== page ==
Let the debate formally begin.
Proposed regulations (PDF) from the Accreditation Council for Graduate Medical Education (ACGME) that limit first-year residents to 16 hours of duty will be seen either as an awakening or an abomination to educational leaders, according to the incoming president of the Association of Program Directors in Internal Medicine (APDIM).
“The draft ... will be welcomed by programs wishing to manage fatigue and will be seen as a threat by programs who have not yet accepted the need to reform graduate medical education,” says Ethan Fried, who takes over as APDIM president July 1.
The new changes come as no shock to academic hospitalists who have been waiting for the prescribed five-year update to the landmark 2003 duty-hour standards, especially after the recommendations published in the Institute of Medicine’s 2008 report “Resident Duty Hours: Enhancing Sleep, Supervision and Safety.” If approved, the new regulations will likely take effect in July 2011.
The data points of the rules will be debated thoroughly between now and then, but Dr. Fried views the recommendations as more than just tweaks to the existing infrastructure governing residency programs. He sees the suggestions as a sea change, particularly allowances for added duty time for second- and third-year residents, as well as situational exceptions that allow residents to work longer to ensure continuity of care.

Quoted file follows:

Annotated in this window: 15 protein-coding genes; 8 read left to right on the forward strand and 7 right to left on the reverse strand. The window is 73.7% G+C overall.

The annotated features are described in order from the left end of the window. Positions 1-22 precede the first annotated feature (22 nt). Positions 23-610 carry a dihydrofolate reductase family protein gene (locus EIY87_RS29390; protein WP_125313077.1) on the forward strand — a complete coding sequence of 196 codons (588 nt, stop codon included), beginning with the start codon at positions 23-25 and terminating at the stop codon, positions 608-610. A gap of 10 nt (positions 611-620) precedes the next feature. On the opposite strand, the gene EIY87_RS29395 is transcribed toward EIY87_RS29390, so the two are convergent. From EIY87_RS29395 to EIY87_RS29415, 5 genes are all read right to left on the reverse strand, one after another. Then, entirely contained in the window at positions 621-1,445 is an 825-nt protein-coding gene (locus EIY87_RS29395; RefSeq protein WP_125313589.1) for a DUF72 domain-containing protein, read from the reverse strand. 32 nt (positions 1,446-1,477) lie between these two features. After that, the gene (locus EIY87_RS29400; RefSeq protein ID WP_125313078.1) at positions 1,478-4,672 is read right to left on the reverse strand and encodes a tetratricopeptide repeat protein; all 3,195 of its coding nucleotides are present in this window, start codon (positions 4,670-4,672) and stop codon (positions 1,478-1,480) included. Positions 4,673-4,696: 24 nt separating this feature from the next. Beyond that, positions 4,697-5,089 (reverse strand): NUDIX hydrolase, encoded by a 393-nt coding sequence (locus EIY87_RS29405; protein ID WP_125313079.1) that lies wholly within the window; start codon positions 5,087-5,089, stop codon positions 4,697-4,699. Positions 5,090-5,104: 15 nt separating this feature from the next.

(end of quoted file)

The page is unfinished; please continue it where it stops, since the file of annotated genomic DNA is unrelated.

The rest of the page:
“The draft turns the old concept of professionalism 180 degrees by telling residents that sleep deprivation is no longer a lifestyle choice,” adds Dr. Fried, MD, MS, FACP, assistant professor of clinical medicine at Columbia University, vice chair for education in the Department of Medicine and director of Graduate Medical Education at St. Luke's-Roosevelt in New York City. “Residents must explicitly believe that it is their personal responsibility to work rested and free of fatigue in most cases. Furthermore, the draft makes explicit the rare but real situation in which the care of an individual patient supersedes the duty hour restrictions.”
In an editorial, members of the ACGME Duty Hour Task Force also argue that their recommendations should be viewed as more than a singular recommendation on how many hours young doctors can work (10.1056/NEJMsb1005800).
“Although much of the debate has focused on establishing appropriate limits on resident hours,” the authors wrote, “the task force recognized that ensuring patient safety and providing an excellent teaching environment entail more than setting these limits.”